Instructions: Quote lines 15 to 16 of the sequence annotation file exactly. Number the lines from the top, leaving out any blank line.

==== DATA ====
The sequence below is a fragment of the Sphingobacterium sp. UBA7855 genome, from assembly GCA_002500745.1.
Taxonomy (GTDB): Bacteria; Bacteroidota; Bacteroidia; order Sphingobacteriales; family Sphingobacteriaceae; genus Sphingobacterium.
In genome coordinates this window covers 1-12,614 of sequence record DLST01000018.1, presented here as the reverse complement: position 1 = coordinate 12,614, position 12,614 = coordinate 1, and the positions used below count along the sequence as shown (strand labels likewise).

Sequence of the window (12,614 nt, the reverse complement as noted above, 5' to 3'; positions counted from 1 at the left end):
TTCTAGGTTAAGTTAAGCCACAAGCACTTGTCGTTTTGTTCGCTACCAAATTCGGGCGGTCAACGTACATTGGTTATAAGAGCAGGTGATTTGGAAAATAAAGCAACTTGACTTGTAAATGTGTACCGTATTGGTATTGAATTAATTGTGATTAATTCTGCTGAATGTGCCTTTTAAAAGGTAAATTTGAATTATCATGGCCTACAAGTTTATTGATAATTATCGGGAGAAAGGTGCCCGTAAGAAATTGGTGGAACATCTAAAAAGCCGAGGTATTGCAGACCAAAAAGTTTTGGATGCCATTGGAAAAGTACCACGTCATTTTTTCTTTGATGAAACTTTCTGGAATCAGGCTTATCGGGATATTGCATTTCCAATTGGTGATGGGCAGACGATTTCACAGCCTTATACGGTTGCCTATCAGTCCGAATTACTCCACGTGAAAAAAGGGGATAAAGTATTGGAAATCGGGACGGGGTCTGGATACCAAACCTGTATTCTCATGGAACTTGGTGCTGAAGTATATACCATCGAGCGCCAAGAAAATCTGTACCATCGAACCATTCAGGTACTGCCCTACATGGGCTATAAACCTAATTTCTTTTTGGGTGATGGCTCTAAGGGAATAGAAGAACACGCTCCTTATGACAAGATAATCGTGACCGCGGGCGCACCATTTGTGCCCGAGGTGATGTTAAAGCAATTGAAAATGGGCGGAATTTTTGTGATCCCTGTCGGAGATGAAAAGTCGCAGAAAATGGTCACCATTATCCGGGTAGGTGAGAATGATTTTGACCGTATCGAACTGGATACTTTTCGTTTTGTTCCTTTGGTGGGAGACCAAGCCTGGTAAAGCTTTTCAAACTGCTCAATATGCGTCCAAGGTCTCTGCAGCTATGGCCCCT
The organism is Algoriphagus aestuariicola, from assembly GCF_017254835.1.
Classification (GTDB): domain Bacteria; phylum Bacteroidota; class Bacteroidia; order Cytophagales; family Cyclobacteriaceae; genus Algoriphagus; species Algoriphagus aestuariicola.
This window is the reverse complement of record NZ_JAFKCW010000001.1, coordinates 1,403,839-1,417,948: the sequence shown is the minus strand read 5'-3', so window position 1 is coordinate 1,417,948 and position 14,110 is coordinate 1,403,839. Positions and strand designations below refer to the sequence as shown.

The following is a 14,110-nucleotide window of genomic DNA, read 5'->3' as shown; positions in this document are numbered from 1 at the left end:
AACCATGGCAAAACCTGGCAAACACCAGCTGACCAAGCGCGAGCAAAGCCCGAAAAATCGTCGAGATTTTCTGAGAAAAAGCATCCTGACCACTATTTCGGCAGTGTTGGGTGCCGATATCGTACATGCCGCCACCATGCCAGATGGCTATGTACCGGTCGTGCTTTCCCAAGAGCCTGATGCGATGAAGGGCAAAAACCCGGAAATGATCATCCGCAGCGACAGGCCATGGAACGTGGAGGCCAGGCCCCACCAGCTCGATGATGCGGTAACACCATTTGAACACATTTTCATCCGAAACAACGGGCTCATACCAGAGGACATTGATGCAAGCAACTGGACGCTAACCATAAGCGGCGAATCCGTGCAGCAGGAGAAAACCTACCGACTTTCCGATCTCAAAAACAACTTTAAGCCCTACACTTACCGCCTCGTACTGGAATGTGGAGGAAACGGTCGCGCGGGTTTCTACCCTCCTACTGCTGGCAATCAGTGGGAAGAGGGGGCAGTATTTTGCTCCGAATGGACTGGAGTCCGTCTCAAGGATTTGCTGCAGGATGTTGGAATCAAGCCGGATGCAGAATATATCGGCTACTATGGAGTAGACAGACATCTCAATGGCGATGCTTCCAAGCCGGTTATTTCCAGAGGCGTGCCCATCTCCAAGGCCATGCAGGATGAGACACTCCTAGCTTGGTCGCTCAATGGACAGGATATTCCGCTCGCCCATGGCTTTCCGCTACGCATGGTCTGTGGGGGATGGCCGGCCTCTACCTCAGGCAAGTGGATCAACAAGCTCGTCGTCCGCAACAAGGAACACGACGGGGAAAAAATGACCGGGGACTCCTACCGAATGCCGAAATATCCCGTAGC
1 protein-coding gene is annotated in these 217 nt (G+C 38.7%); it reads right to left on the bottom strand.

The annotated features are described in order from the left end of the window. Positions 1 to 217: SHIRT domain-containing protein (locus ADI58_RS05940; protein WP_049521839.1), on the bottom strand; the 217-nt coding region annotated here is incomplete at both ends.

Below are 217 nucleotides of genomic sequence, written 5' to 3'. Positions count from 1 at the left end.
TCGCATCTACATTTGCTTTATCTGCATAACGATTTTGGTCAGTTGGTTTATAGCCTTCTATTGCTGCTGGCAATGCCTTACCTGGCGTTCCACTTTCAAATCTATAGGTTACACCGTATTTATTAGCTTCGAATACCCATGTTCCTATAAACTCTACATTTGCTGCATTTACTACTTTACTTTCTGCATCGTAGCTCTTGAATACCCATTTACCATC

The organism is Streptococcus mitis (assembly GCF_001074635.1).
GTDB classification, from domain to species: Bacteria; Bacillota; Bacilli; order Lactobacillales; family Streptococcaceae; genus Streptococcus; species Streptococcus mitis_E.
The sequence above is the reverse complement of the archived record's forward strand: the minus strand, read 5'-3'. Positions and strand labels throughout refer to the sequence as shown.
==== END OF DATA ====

The organism is Streptococcus mitis (assembly GCF_001074635.1).
GTDB classification, from domain to species: Bacteria; Bacillota; Bacilli; order Lactobacillales; family Streptococcaceae; genus Streptococcus; species Streptococcus mitis_E.